For the biggest chunk, the administration expects to raise $86.5 billion through 2019 by ending a strategy that lets U.S.- based multinational companies effectively hide the role their foreign subsidiaries play in shifting profits into low-tax jurisdictions such as the Cayman Islands.

Expense Deductions

The proposal, combined with a $60.1 billion plan to limit many expense deductions for American companies that take advantage of laws allowing them to defer tax on foreign profits and a $43 billion crackdown on abusive foreign tax credits would be the biggest tax increase on U.S. corporations since 1986.

Obama’s plan also would shift the burden of proof to individuals when the IRS alleges assets are being hidden in certain offshore bank accounts, the White House said in a statement.

In exchange, Obama proposed to make permanent a research and experimentation credit worth about $75 billion over the same period to manufacturers and other companies that can claim it.

Obama’s plan drew immediate criticism from the U.S. Chamber of Commerce and the Business Roundtable, a group of chief executives at some of the biggest U.S. companies. Roundtable President John Castellani said Obama is pushing “the wrong idea at the wrong time for the wrong reasons.”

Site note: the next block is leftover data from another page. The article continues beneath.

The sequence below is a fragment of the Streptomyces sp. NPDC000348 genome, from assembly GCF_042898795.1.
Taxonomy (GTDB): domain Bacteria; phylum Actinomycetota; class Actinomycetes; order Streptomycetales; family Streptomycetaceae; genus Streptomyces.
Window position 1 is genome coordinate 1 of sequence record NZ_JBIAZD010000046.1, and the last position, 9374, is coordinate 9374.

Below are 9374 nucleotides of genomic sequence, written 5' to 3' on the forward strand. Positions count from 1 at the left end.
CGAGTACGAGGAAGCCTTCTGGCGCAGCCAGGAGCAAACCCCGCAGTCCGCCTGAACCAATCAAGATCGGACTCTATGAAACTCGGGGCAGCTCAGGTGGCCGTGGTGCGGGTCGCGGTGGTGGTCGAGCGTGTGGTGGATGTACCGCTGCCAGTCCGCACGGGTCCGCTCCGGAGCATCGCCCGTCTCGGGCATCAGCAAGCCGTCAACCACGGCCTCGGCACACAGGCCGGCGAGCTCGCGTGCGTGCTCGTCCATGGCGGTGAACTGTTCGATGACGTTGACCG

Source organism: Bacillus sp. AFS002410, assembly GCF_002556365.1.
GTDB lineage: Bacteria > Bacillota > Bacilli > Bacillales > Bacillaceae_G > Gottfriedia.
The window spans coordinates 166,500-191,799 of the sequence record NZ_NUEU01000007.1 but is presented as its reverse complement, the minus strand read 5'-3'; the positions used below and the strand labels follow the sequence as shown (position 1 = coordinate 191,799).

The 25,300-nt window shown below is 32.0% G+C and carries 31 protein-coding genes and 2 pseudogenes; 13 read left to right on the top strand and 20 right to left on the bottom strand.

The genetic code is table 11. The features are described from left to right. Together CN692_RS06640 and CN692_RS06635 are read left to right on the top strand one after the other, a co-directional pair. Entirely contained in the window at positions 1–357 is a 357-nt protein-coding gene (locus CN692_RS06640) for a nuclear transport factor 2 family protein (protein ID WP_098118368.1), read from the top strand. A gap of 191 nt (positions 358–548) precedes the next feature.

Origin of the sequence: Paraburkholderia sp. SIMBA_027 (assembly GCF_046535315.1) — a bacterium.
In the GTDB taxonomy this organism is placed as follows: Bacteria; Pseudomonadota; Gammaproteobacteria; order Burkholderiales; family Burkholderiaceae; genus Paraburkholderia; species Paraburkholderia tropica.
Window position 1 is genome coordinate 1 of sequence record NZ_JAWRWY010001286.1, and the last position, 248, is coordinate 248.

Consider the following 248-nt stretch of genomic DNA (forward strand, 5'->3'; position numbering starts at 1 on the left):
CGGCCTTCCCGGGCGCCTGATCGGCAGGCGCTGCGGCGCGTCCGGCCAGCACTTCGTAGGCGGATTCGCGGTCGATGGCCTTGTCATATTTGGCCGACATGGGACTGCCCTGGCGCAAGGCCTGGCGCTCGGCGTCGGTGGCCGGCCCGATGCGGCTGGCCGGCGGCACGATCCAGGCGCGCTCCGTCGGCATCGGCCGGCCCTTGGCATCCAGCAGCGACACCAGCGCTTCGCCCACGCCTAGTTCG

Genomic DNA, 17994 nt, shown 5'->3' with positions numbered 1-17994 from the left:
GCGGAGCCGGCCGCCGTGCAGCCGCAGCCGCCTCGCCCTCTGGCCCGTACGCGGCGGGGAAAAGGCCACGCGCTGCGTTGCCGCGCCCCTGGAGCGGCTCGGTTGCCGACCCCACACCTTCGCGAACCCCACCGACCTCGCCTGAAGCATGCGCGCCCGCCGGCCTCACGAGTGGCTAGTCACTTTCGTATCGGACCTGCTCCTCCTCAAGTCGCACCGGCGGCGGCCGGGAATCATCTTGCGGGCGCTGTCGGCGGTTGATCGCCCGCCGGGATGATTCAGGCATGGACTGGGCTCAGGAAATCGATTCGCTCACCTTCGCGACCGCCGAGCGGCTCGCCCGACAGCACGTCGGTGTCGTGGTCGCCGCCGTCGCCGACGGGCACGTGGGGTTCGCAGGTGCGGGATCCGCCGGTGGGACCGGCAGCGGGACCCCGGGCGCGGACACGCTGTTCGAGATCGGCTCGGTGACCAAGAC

‘Fresh Opinions’

An advisory group headed by former Federal Reserve Chairman Paul Volcker, which is studying tax proposals, isn’t bound by Obama’s plan, said Gene Sperling, an economic adviser to the president. “They are there to give the president fresh opinions,” Sperling told corporate executives on the conference call about the tax plan.

Obama based many of his proposals on earlier ideas by Democratic lawmakers such as Senator Carl Levin of Michigan, Representative Lloyd Doggett of Texas and Rangel.

Baucus, who said he supports the president’s overall goals, said it’s best to consider an overhaul of international tax rules as part of a broader rewrite of the tax code.

“Further study is needed to assess the impact of this plan on U.S. businesses,” Baucus said in a statement.

In a separate statement, Crowley said he favors taking steps to “protect U.S. multinational companies, including Citibank, which is the largest private-sector employer in Queens, so they are not subject to double taxation overseas.” He also said he’d seek to end a “kink” in the law that “punishes” U.S. companies that repatriate foreign profits with higher taxes.


Boxer’s spokeswoman Ravitz said the senator’s experience in pushing a corporate “repatriation” tax holiday “indicates that there is a great deal of misunderstanding surrounding these issues.”

Other lawmakers reacted more favorably.

“Our tax code should reward companies that thrive by continuing to invest in America and American workers,” Rangel said. “I applaud President Obama’s commitment to simplifying our tax code and look forward to working with the administration to close these loopholes.”

Grassley said he supports efforts to crack down on tax abuse. “Out of fairness, corporate taxpayers generally shouldn’t pay pennies on the dollar compared to the rest of Americans,” Grassley said. However, he said, if Obama is “using tax shelters as a stalking horse to raise taxes on corporations at the cost of U.S. jobs, he’ll lose me.”